And we actually impact across 14 of those 17 goals. So organizations can automatically look to having some engagement and comfort in that the standards being produced already are recognized by the United Nations and across those 14 areas. Now, what's the upside to that? Sorry. Facility managers know that we've already built in the alignment with the United Nations goals, which [00:15:00] means that then the facility manager is able to demonstrate to the corporate that they're reporting to that they are already delivering in line with sustainable goals as outlined by you at the UN.

So that's one important thing. We already deal with things such as energy efficiency. We already deal with things such as looking at raw resources and resource management and waste management. And these things are all built into even the basic 41001 standard. So even though this is a relatively new buzzword, as you call it from a corporate sense, facility managers have been dealing with this for quite some time.

I'm pleased that the standards we currently have published, and are continuing to publish, will recognize the sustainability elements aspired to by recent COP agreements in Europe, as well as the United Nations. I think that just shows that, to be frank, facility [00:16:00] managers has to be on the front foot when it comes to these elements, and are able to demonstrate the compliance through the adoption of standards.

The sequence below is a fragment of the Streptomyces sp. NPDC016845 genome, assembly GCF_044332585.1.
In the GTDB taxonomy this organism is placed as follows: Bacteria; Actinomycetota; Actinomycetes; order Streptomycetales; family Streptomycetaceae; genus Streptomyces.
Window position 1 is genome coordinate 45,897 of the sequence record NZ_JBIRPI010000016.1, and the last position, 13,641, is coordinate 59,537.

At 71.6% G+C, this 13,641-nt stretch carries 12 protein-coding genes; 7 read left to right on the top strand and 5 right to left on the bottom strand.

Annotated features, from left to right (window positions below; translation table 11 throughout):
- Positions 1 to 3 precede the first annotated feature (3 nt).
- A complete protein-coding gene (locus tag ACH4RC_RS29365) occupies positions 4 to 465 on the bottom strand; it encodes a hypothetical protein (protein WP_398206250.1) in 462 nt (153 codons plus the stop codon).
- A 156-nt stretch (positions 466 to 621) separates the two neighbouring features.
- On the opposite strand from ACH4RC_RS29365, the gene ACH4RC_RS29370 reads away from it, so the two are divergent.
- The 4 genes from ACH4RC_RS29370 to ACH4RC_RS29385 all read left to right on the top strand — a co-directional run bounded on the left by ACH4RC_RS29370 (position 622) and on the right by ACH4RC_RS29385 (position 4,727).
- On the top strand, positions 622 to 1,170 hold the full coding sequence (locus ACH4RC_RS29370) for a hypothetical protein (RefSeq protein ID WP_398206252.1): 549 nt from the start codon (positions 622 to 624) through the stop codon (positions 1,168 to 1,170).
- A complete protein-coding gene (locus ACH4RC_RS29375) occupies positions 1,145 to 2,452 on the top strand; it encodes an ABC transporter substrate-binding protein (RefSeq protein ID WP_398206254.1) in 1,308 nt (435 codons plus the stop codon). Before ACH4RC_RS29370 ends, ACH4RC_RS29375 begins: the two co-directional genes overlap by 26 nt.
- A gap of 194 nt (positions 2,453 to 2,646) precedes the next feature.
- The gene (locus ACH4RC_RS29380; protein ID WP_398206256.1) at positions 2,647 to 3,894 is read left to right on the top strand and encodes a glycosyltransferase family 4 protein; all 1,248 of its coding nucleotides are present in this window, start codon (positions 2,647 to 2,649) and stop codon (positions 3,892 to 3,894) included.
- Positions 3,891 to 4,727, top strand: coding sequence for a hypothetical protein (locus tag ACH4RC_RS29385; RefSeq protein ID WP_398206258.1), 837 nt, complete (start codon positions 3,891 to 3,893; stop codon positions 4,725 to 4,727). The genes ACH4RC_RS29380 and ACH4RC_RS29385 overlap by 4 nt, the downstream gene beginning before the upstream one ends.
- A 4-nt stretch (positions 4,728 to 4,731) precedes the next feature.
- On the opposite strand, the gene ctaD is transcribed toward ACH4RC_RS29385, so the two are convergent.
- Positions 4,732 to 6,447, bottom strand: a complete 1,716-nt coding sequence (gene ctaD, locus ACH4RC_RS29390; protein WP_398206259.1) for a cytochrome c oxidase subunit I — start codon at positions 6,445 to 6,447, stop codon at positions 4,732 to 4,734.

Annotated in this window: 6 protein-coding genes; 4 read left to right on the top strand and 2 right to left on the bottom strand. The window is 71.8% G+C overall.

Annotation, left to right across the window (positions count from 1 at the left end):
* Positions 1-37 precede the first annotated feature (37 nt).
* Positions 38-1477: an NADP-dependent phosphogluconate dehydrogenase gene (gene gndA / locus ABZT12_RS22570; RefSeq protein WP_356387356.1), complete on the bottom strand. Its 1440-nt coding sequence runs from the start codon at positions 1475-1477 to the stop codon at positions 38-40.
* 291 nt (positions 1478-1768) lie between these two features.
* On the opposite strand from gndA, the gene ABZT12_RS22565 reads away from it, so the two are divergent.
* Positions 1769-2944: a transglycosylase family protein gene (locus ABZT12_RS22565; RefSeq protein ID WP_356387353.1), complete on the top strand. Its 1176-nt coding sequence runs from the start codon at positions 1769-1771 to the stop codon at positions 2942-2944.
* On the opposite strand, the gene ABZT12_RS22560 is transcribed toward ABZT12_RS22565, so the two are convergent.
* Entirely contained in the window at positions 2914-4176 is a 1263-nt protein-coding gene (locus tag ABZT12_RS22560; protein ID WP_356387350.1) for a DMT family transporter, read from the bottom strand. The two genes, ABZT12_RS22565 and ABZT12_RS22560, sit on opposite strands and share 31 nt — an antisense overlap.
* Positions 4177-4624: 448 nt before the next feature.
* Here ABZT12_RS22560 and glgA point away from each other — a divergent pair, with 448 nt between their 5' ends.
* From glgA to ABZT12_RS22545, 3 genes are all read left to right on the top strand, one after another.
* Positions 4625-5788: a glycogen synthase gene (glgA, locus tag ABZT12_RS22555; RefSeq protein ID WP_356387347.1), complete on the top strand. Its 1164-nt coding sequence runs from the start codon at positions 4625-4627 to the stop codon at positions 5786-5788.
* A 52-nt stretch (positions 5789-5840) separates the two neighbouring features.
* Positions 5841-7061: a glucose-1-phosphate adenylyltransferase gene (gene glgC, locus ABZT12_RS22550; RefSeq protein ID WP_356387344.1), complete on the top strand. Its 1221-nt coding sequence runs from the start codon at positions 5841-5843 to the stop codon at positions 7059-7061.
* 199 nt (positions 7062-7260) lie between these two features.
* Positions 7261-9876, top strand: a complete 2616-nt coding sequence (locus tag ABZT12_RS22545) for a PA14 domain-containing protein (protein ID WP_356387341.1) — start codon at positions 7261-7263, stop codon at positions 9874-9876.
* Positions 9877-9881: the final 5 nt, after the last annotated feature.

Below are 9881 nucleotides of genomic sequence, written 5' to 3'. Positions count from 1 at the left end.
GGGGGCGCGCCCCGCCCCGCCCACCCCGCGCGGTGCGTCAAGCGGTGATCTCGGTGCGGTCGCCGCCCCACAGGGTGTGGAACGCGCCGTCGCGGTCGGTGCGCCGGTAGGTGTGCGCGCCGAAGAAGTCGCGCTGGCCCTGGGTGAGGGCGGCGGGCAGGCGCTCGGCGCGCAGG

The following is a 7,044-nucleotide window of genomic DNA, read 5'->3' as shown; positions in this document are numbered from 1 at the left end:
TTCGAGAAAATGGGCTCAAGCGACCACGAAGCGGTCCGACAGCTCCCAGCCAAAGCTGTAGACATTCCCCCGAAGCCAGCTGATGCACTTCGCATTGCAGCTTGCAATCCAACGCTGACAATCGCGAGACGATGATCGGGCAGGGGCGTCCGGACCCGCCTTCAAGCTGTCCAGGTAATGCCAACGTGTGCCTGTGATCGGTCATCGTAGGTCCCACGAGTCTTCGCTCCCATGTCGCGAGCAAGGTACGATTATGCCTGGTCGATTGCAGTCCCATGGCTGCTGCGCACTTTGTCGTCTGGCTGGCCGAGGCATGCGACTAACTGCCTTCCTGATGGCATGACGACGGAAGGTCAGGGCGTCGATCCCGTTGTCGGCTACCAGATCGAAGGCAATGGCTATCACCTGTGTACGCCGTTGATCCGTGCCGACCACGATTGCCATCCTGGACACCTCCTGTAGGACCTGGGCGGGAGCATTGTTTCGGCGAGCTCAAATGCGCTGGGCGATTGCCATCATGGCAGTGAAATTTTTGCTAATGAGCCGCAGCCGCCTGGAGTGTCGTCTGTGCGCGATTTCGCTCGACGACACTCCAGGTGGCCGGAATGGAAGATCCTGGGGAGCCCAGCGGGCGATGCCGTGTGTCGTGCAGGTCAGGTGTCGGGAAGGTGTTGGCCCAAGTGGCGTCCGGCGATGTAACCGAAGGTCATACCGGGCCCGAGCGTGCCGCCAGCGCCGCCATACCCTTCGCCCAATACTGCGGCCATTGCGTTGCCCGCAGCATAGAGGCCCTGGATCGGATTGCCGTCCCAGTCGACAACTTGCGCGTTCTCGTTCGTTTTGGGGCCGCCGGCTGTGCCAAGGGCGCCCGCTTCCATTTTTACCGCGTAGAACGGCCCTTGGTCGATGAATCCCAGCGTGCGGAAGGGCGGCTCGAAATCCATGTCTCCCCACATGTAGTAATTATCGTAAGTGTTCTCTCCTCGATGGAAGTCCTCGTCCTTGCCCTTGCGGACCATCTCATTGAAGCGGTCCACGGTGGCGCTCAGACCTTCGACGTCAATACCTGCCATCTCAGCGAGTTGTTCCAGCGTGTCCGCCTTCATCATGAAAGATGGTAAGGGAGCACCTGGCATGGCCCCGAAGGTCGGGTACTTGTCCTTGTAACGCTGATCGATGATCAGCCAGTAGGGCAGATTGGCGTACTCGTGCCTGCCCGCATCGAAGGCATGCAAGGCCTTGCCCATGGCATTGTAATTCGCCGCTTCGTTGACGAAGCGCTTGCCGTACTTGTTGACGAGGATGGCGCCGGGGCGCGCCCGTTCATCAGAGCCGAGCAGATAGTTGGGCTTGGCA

So, things are being done according to... The standards framework basically means you have really adopted an approach towards a sustainable outcome in whatever you're going to be doing. So an important question, Adam, and it's not necessary for anyone to go out and do something different. It's a matter of looking at the framework and then operating within that framework.

That's the important. We don't want standards to be hard work. We want them to be achievable. We don't want them to, we want them to become part of the way people do business. And that's the important thing that they're actually easily applied. And I simply, I'm sure,

Adam Thordarson: yeah, absolutely. Some of you said there about facility managers have already been doing this on the environmental side. Uh, you know, and, and one of the, what came up for [00:17:00] me is, well, yeah, we're a cost center for companies and beyond that, you know, and so we're already looking at utility bills month over month.

We're already looking at energy usage and the cost that comes through and ways to reduce that. And the way I see that standards coming up in TC 267 is. Okay, how do we align what we are already doing on the ground as FMs with best practices globally around the world? And I think that there's a lot of different definitions sort of floating around for DSG and, and there's a lot of different ways to tackle environmentally, uh, conscious initiatives within a demand organization.

And what I've been seeing so far, you know, as I see TC267 develop and the standards that are coming out provides a framework that I can line up, what are the services that I'm providing to this [00:18:00] demand organization as an FMO facility management organization? And am I checking all my boxes? Am I hitting the baseline of services?

Because that's really what ISO establishes is it's the baseline of here's what every FMO should have. And the environmental side of things is a part of that as well. And we have those standards coming out to support that kind of work, which we are, once again, as a newer FM, it's not as daunting. I know in the back of my mind that I've got something.

To align with in the initiatives that the demand organization want

Duncan Waddell: to take. I just wanted to point out that, you know, this world has decided that one of the things that's really frustrating, I think, for the facility manager is that everyone jumps on the budget, everyone, what's the latest tree, what's going on.